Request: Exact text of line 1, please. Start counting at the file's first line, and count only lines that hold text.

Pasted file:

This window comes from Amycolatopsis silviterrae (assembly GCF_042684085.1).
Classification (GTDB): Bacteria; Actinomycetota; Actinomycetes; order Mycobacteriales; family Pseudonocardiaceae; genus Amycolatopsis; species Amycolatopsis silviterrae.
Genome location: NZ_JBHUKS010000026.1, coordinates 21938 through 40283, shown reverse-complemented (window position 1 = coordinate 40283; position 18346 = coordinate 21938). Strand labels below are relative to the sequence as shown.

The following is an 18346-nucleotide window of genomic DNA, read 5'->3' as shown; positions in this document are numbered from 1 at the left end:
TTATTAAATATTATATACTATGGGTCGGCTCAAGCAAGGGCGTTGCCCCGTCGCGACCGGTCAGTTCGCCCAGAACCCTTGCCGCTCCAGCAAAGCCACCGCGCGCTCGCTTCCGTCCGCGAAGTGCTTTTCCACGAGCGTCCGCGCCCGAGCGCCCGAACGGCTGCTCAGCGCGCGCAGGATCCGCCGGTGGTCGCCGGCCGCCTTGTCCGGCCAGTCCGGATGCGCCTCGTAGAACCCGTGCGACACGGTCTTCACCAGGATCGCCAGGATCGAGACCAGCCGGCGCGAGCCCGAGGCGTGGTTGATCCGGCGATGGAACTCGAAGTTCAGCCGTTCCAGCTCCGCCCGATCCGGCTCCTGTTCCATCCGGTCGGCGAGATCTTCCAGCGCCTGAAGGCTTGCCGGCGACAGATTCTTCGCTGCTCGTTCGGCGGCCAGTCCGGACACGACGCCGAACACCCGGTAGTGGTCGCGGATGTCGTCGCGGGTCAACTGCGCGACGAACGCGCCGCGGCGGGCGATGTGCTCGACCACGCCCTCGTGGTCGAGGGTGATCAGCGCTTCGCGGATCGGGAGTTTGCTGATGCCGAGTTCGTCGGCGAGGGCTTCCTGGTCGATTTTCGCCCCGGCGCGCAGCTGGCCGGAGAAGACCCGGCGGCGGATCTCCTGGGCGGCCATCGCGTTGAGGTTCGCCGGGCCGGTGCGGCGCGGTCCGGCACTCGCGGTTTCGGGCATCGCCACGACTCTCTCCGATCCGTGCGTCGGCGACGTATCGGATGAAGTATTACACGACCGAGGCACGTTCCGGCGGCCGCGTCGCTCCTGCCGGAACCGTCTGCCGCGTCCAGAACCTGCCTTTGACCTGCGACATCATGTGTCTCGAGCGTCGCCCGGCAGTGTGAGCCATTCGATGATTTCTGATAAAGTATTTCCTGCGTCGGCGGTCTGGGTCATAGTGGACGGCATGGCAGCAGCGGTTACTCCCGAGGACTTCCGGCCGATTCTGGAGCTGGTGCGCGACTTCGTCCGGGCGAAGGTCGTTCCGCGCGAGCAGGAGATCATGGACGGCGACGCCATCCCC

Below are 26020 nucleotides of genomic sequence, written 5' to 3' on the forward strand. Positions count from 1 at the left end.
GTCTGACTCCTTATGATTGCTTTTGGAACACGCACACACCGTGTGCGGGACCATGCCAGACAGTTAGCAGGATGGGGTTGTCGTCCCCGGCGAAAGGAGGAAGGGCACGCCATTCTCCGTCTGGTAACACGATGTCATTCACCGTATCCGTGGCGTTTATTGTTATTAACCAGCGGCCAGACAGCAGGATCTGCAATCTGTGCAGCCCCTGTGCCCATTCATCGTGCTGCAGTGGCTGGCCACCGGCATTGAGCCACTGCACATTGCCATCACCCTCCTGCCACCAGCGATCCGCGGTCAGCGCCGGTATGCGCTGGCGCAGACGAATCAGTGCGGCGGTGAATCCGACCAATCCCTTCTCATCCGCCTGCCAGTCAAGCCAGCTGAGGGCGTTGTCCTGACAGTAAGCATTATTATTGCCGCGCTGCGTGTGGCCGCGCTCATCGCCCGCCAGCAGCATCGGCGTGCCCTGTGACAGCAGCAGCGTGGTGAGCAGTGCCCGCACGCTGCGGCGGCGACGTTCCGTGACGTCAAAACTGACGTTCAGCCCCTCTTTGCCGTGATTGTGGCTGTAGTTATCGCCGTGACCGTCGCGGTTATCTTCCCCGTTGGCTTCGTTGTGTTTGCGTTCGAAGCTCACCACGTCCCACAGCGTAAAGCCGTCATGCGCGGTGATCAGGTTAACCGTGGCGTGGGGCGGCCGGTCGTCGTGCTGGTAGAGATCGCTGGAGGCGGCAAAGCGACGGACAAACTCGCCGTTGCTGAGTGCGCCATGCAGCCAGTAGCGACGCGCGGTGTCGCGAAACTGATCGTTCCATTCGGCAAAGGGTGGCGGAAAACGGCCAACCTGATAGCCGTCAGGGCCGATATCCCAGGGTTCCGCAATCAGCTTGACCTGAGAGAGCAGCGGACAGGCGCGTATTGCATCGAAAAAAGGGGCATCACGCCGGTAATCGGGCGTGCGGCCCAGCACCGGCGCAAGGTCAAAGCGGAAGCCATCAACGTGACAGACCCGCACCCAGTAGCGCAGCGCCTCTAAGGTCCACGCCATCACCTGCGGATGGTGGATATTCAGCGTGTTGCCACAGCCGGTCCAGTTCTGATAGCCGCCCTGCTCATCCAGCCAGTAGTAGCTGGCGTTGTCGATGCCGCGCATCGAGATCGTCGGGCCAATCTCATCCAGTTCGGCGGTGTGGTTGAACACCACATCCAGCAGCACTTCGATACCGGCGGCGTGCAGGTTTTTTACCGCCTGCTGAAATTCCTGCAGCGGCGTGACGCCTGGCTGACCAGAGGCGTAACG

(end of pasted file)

This window comes from Amycolatopsis silviterrae (assembly GCF_042684085.1).